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Bank adviser wins nearly $1.7M from Citizens Securities in hiring dispute

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A FINRA arbitration panel has ordered Citizens Securities to pay a former broker nearly $1.7 million for making misrepresentations when it recruited him from PNC Bank two years ago, according to a recent arbitration filing.

Frank Aiello claimed the bank promised him a $30 million book of business but instead was given a book a third that size.
"The book didn't contain what they told him it would contain and it took him a couple of months to get it," said Aiello's attorney, Stuart Meissner of New York law firm Meissner Associates, adding that the book was "toxic."

"When he started calling the clients, a lot of them had complaints about the prior broker," he said.

Aiello was also told that he could continue to work in State College Pennsylvania where his clients were based but instead was assigned to branches far from that location, according to Meissner.

Aiello left Citizens just four months after joining the firm in July 2015 and was on the hook for $220,000, the amount of a promissory note he signed as part of the recruiting deal. He now works for PNC Bank in Warren, Pennsylvania, according to BrokerCheck records.

During the hearing, Aiello testified that after joining Citizens, the firm demanded that he execute an acknowledgement form stating that no promises were made to him and that he was instructed to backdate the document to a date prior to his start date.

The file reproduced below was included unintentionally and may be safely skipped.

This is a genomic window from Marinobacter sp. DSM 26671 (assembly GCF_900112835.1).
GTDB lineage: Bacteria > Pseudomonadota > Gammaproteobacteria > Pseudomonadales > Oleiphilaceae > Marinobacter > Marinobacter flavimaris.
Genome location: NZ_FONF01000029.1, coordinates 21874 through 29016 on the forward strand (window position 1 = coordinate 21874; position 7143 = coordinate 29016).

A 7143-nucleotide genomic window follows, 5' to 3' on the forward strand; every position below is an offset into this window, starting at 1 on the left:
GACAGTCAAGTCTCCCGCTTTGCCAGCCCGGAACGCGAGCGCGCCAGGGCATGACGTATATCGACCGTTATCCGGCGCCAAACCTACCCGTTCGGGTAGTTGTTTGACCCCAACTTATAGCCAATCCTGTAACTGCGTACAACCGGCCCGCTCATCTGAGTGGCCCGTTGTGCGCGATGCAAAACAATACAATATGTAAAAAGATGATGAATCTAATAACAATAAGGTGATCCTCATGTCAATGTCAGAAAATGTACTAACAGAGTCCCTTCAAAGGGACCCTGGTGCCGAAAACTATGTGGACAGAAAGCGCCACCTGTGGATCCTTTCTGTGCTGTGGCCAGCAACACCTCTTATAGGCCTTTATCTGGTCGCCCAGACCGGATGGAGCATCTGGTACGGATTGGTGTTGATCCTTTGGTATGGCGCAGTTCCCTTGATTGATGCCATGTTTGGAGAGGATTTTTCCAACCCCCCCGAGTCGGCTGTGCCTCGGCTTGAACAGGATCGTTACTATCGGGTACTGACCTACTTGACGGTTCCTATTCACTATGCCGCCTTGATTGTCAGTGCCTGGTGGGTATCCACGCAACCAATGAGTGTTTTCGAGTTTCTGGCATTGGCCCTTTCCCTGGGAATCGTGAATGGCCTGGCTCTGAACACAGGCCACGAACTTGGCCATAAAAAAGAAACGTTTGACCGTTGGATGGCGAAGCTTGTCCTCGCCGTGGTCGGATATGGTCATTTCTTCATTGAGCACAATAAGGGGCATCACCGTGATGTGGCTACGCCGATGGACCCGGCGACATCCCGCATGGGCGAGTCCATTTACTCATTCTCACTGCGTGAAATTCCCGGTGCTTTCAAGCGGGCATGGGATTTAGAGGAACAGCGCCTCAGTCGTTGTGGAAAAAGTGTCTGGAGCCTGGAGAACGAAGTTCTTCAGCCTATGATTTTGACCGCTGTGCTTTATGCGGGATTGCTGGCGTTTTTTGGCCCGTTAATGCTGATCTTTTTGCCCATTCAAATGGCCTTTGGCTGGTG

"I am pleased that the panel heard the mountain of evidence we developed, some of which were Citizens' own witnesses, to support Mr. Aiello's allegations even though all of the promises made were oral," Meissner said.

The panel held Citizens liable for $1.5 million in compensatory damages, plus nearly $169,000 in interest and $8,000 in sanctions. The award was offset by the $220,000 Aiello received from Citizens as a promissory note, along with interest on the note in the amount of $7,030, according to the arbitration award.

“We strongly disagree with the decision of the arbitration panel and stand behind both our hiring process and employees," Lauren DiGeronimo, a spokeswoman for Citizens, said in a statement.

Meissner argued during the hearing that Citizens had a history of making false promises to potential recruits, bringing in both current and former employees who testified on Aiello's behalf that they were lied to. He also had as a witness a prospective recruit who turned down the bank's employment offer after it refused to put the promises it made him in writing.

"That could create a disaster from a litigation standpoint," a Citizens staff member wrote to a headhunter in an email that was presented at the hearing. "Can you imagine Frank Aiello with this kind of written promise?"

"Citizens Securities went out of its way, both during the events and during the arbitration process, to try to cover up and obstruct the truth from coming out, but they failed miserably," Meissner said.

Brokers rarely win awards of this size against their former firms, according to Andrew Stoltmann, a Chicago securities attorney and president-elect of the Public Investors Arbitration Bar Association, which represents investors in disputes with the securities industry.

"That's a bell-ringer," he said of the award, adding that cases involving exaggerated representations are usually settled privately.

"There's no more intense cat fight in the FINRA arbitration forum than a broker versus his brokerage firm," he said.

In a statement, Aiello expressed his satisfaction with the FINRA panel's decision, congratulating it for seeing through "Citizens' attempt to mislead."

"I hope this award will give other employees who are misled during recruitment in the securities industry the incentive to fight for justice," he said.

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